Age, sex, smoking frequency, alcohol drinking frequency, diet type, and country (the United States, the United Kingdom.) data were obtained from the baseline questionnaire. Smoking status was grouped into never, occasionally (a few times/month), and regularly (≥ 3–5 times/week). Drinking frequency was classified into never, occasionally (≤ 1–2 times/week), and regularly (≥ 3–5 times/week). The diet types were classified into vegan and nonvegan.

Statistical analyses

We reported baseline characteristics of this study across Akkermansia quintiles. Categorical variables were summarized using absolute numbers and percentages, whereas continuous variables were summarized using the median and interquartile range, or using the mean and standard deviation. Multivariate linear regression or logistic regression were performed for the comparison of common cofounders across Akkermansia quintiles.

The correlation between BMI, Akkermansia relative abundance and age was tested by Pearson correlation test. Wilcoxon rank-sum test was used to analyze the Akkermansia differences between subjects of normal weight, overweight and obesity. Multivariate linear regression or logistic regression was applied for the comparison of common cofounders across the three BMI groups.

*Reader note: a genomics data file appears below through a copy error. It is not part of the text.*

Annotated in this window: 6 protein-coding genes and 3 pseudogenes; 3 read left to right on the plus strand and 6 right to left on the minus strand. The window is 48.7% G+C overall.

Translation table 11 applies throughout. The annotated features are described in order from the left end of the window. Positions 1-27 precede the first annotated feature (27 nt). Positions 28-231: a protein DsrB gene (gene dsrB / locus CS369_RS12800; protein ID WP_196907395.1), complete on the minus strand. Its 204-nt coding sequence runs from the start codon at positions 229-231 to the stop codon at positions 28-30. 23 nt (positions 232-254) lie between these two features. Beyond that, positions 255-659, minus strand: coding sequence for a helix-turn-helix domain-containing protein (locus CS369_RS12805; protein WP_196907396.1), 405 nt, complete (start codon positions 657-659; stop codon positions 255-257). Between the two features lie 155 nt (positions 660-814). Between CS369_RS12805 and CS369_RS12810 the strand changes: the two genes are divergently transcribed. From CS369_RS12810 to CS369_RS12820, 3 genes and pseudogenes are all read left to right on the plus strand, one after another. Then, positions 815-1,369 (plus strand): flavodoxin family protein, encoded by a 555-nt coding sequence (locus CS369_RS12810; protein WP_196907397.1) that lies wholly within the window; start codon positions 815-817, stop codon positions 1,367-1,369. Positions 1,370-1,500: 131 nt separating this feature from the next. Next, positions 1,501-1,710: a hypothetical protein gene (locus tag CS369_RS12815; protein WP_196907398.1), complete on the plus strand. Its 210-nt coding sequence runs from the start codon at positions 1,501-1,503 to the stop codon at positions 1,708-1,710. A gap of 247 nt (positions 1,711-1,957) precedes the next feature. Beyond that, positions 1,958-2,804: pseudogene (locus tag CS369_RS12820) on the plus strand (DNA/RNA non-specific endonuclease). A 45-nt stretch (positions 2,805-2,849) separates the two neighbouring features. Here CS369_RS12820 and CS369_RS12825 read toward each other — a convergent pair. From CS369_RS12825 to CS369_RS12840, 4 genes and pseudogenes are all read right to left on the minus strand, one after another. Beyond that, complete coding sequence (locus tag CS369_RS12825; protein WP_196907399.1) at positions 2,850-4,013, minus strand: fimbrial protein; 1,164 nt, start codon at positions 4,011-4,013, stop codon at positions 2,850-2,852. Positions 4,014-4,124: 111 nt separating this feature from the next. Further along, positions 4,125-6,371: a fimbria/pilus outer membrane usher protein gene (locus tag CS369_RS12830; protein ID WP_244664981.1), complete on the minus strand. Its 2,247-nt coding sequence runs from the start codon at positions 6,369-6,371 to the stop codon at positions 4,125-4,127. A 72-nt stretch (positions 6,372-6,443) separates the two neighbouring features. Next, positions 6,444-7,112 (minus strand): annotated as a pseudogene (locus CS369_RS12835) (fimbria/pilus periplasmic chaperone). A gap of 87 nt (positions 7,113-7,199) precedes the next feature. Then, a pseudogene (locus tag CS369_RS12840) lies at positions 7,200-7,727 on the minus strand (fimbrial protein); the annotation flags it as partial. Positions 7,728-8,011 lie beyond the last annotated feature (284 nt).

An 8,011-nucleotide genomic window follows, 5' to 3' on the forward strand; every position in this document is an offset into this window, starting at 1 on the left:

Logistic regression models were used to test odds ratios (ORs) and confidence intervals (CIs) of overweight and obesity for each Akkermansia quintile compared with the lowest one. Models were first adjusted for age (continuous) and sex and were further adjusted for smoking frequency (ordered category variables), alcohol drinking frequency (ordered category variables), diet type (vegan, nonvegan), and country (United Kingdom., United States.). We performed tests for linear trend by entering the median value of each category of Akkermansia relative abundance as a continuous variable in the models. The dose–response relationship was estimated by applying a restricted cubic spline model with 2 knots at the 5th (0.08%) and 50th (3.7%) percentiles of the Akkermansia relative abundance.

Stratified analyses were performed according to age (< 65 years, ≥ 65 years), sex, smoking frequency, alcohol drinking frequency, diet type, and country. Likelihood ratio tests were conducted to examine interactions between Akkermansia and each of the confounders.